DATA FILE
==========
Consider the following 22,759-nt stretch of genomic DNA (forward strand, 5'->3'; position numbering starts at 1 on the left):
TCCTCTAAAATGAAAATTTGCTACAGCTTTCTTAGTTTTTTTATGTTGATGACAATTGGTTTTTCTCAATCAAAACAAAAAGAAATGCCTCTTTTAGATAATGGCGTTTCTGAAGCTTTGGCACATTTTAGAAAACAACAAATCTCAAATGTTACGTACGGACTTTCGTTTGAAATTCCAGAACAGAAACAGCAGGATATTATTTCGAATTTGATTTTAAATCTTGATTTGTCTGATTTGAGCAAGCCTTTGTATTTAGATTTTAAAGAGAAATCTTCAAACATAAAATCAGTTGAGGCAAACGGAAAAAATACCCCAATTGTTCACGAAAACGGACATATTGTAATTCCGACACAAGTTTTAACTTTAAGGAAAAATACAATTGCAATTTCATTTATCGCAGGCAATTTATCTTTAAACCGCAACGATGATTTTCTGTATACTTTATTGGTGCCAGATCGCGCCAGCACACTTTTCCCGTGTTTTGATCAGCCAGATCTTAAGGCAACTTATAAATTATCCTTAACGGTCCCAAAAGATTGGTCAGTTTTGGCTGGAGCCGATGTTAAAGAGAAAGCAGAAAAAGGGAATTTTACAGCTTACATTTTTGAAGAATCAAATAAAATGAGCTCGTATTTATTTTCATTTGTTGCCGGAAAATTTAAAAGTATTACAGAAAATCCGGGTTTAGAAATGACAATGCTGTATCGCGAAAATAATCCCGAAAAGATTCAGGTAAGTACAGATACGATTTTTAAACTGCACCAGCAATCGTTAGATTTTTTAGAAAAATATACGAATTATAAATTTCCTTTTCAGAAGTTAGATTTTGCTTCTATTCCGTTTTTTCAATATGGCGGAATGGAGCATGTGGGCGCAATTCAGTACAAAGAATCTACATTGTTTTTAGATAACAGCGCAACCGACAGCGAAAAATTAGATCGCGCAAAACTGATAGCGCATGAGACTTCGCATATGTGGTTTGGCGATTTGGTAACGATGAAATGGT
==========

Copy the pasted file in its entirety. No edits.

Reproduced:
Consider the following 22,759-nt stretch of genomic DNA (forward strand, 5'->3'; position numbering starts at 1 on the left):
TCCTCTAAAATGAAAATTTGCTACAGCTTTCTTAGTTTTTTTATGTTGATGACAATTGGTTTTTCTCAATCAAAACAAAAAGAAATGCCTCTTTTAGATAATGGCGTTTCTGAAGCTTTGGCACATTTTAGAAAACAACAAATCTCAAATGTTACGTACGGACTTTCGTTTGAAATTCCAGAACAGAAACAGCAGGATATTATTTCGAATTTGATTTTAAATCTTGATTTGTCTGATTTGAGCAAGCCTTTGTATTTAGATTTTAAAGAGAAATCTTCAAACATAAAATCAGTTGAGGCAAACGGAAAAAATACCCCAATTGTTCACGAAAACGGACATATTGTAATTCCGACACAAGTTTTAACTTTAAGGAAAAATACAATTGCAATTTCATTTATCGCAGGCAATTTATCTTTAAACCGCAACGATGATTTTCTGTATACTTTATTGGTGCCAGATCGCGCCAGCACACTTTTCCCGTGTTTTGATCAGCCAGATCTTAAGGCAACTTATAAATTATCCTTAACGGTCCCAAAAGATTGGTCAGTTTTGGCTGGAGCCGATGTTAAAGAGAAAGCAGAAAAAGGGAATTTTACAGCTTACATTTTTGAAGAATCAAATAAAATGAGCTCGTATTTATTTTCATTTGTTGCCGGAAAATTTAAAAGTATTACAGAAAATCCGGGTTTAGAAATGACAATGCTGTATCGCGAAAATAATCCCGAAAAGATTCAGGTAAGTACAGATACGATTTTTAAACTGCACCAGCAATCGTTAGATTTTTTAGAAAAATATACGAATTATAAATTTCCTTTTCAGAAGTTAGATTTTGCTTCTATTCCGTTTTTTCAATATGGCGGAATGGAGCATGTGGGCGCAATTCAGTACAAAGAATCTACATTGTTTTTAGATAACAGCGCAACCGACAGCGAAAAATTAGATCGCGCAAAACTGATAGCGCATGAGACTTCGCATATGTGGTTTGGCGATTTGGTAACGATGAAATGGT